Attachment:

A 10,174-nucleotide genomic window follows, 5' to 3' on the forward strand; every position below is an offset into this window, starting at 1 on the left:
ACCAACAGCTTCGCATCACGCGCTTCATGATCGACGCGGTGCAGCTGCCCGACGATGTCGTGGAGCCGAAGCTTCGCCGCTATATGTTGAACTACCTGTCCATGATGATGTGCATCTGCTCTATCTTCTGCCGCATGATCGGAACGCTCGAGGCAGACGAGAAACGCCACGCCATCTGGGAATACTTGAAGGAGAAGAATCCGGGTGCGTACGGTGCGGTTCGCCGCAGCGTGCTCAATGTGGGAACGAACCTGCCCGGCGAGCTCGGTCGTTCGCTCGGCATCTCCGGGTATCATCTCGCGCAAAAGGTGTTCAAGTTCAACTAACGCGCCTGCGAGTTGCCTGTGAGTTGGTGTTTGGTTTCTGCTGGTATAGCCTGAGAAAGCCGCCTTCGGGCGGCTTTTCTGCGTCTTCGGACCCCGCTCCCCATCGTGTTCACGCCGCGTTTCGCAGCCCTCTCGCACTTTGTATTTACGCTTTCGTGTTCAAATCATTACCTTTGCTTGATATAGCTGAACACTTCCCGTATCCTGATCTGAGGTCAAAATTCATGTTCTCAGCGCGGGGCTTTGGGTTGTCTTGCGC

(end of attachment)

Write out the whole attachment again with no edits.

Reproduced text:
A 10,174-nucleotide genomic window follows, 5' to 3' on the forward strand; every position below is an offset into this window, starting at 1 on the left:
ACCAACAGCTTCGCATCACGCGCTTCATGATCGACGCGGTGCAGCTGCCCGACGATGTCGTGGAGCCGAAGCTTCGCCGCTATATGTTGAACTACCTGTCCATGATGATGTGCATCTGCTCTATCTTCTGCCGCATGATCGGAACGCTCGAGGCAGACGAGAAACGCCACGCCATCTGGGAATACTTGAAGGAGAAGAATCCGGGTGCGTACGGTGCGGTTCGCCGCAGCGTGCTCAATGTGGGAACGAACCTGCCCGGCGAGCTCGGTCGTTCGCTCGGCATCTCCGGGTATCATCTCGCGCAAAAGGTGTTCAAGTTCAACTAACGCGCCTGCGAGTTGCCTGTGAGTTGGTGTTTGGTTTCTGCTGGTATAGCCTGAGAAAGCCGCCTTCGGGCGGCTTTTCTGCGTCTTCGGACCCCGCTCCCCATCGTGTTCACGCCGCGTTTCGCAGCCCTCTCGCACTTTGTATTTACGCTTTCGTGTTCAAATCATTACCTTTGCTTGATATAGCTGAACACTTCCCGTATCCTGATCTGAGGTCAAAATTCATGTTCTCAGCGCGGGGCTTTGGGTTGTCTTGCGC